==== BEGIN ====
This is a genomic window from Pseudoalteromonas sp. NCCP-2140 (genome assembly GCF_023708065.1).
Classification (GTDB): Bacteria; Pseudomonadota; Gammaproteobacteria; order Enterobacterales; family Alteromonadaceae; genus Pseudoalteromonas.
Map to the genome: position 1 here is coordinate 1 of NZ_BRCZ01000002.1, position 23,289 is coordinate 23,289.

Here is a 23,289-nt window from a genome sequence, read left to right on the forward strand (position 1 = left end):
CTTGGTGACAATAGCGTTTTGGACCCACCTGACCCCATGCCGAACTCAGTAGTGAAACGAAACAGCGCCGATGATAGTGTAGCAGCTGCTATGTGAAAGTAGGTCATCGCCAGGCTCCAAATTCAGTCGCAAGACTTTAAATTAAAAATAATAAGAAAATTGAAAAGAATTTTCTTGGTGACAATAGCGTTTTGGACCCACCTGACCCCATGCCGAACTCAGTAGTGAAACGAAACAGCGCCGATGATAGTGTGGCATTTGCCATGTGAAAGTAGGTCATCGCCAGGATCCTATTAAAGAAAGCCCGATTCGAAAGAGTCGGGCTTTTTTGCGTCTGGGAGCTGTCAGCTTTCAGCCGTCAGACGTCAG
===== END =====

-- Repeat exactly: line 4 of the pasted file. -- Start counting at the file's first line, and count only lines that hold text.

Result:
Here is a 23,289-nt window from a genome sequence, read left to right on the forward strand (position 1 = left end):